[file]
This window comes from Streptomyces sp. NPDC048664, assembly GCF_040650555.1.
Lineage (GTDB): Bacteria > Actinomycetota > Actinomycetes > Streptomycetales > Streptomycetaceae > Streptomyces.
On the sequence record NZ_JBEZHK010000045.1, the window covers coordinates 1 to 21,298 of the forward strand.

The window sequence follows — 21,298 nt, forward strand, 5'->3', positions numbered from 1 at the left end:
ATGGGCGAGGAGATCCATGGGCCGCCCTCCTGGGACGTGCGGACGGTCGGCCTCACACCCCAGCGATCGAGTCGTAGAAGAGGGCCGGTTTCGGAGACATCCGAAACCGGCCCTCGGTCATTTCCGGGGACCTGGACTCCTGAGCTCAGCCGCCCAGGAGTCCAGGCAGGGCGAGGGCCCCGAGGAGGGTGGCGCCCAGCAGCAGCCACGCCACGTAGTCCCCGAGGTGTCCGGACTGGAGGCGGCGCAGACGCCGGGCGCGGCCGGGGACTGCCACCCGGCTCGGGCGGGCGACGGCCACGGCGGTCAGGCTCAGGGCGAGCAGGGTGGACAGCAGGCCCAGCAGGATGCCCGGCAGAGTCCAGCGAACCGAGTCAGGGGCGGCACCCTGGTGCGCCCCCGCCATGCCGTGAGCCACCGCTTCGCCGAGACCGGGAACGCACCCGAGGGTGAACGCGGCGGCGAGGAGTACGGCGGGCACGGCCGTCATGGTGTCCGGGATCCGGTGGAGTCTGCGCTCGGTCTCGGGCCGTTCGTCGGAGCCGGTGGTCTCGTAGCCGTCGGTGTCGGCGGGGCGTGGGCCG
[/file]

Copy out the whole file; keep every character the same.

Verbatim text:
This window comes from Streptomyces sp. NPDC048664, assembly GCF_040650555.1.
Lineage (GTDB): Bacteria > Actinomycetota > Actinomycetes > Streptomycetales > Streptomycetaceae > Streptomyces.
On the sequence record NZ_JBEZHK010000045.1, the window covers coordinates 1 to 21,298 of the forward strand.

The window sequence follows — 21,298 nt, forward strand, 5'->3', positions numbered from 1 at the left end:
ATGGGCGAGGAGATCCATGGGCCGCCCTCCTGGGACGTGCGGACGGTCGGCCTCACACCCCAGCGATCGAGTCGTAGAAGAGGGCCGGTTTCGGAGACATCCGAAACCGGCCCTCGGTCATTTCCGGGGACCTGGACTCCTGAGCTCAGCCGCCCAGGAGTCCAGGCAGGGCGAGGGCCCCGAGGAGGGTGGCGCCCAGCAGCAGCCACGCCACGTAGTCCCCGAGGTGTCCGGACTGGAGGCGGCGCAGACGCCGGGCGCGGCCGGGGACTGCCACCCGGCTCGGGCGGGCGACGGCCACGGCGGTCAGGCTCAGGGCGAGCAGGGTGGACAGCAGGCCCAGCAGGATGCCCGGCAGAGTCCAGCGAACCGAGTCAGGGGCGGCACCCTGGTGCGCCCCCGCCATGCCGTGAGCCACCGCTTCGCCGAGACCGGGAACGCACCCGAGGGTGAACGCGGCGGCGAGGAGTACGGCGGGCACGGCCGTCATGGTGTCCGGGATCCGGTGGAGTCTGCGCTCGGTCTCGGGCCGTTCGTCGGAGCCGGTGGTCTCGTAGCCGTCGGTGTCGGCGGGGCGTGGGCCG